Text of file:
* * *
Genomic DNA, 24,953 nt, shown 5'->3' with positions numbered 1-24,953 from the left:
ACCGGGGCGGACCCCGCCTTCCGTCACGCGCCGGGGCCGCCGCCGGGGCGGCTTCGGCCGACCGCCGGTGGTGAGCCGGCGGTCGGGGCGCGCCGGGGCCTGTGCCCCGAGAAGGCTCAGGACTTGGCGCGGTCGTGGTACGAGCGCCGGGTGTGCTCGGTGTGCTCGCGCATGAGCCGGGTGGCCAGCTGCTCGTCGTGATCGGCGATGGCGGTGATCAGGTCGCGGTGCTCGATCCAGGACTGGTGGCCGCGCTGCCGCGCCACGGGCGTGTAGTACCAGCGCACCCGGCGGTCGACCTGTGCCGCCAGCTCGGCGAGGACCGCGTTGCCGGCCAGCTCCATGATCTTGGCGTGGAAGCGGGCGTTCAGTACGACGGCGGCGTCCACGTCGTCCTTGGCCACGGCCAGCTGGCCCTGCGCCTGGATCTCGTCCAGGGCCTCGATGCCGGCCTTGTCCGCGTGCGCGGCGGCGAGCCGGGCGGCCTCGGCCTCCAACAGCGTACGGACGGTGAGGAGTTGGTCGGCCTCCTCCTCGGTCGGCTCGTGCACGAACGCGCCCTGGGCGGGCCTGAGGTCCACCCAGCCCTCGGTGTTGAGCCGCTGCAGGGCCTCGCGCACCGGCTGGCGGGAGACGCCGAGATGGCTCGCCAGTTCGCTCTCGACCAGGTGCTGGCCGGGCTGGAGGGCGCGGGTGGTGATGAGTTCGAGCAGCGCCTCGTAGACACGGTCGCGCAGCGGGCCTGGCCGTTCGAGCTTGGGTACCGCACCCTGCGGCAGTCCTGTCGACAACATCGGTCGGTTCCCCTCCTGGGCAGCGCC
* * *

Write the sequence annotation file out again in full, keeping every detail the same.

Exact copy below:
Genomic DNA, 24,953 nt, shown 5'->3' with positions numbered 1-24,953 from the left:
ACCGGGGCGGACCCCGCCTTCCGTCACGCGCCGGGGCCGCCGCCGGGGCGGCTTCGGCCGACCGCCGGTGGTGAGCCGGCGGTCGGGGCGCGCCGGGGCCTGTGCCCCGAGAAGGCTCAGGACTTGGCGCGGTCGTGGTACGAGCGCCGGGTGTGCTCGGTGTGCTCGCGCATGAGCCGGGTGGCCAGCTGCTCGTCGTGATCGGCGATGGCGGTGATCAGGTCGCGGTGCTCGATCCAGGACTGGTGGCCGCGCTGCCGCGCCACGGGCGTGTAGTACCAGCGCACCCGGCGGTCGACCTGTGCCGCCAGCTCGGCGAGGACCGCGTTGCCGGCCAGCTCCATGATCTTGGCGTGGAAGCGGGCGTTCAGTACGACGGCGGCGTCCACGTCGTCCTTGGCCACGGCCAGCTGGCCCTGCGCCTGGATCTCGTCCAGGGCCTCGATGCCGGCCTTGTCCGCGTGCGCGGCGGCGAGCCGGGCGGCCTCGGCCTCCAACAGCGTACGGACGGTGAGGAGTTGGTCGGCCTCCTCCTCGGTCGGCTCGTGCACGAACGCGCCCTGGGCGGGCCTGAGGTCCACCCAGCCCTCGGTGTTGAGCCGCTGCAGGGCCTCGCGCACCGGCTGGCGGGAGACGCCGAGATGGCTCGCCAGTTCGCTCTCGACCAGGTGCTGGCCGGGCTGGAGGGCGCGGGTGGTGATGAGTTCGAGCAGCGCCTCGTAGACACGGTCGCGCAGCGGGCCTGGCCGTTCGAGCTTGGGTACCGCACCCTGCGGCAGTCCTGTCGACAACATCGGTCGGTTCCCCTCCTGGGCAGCGCC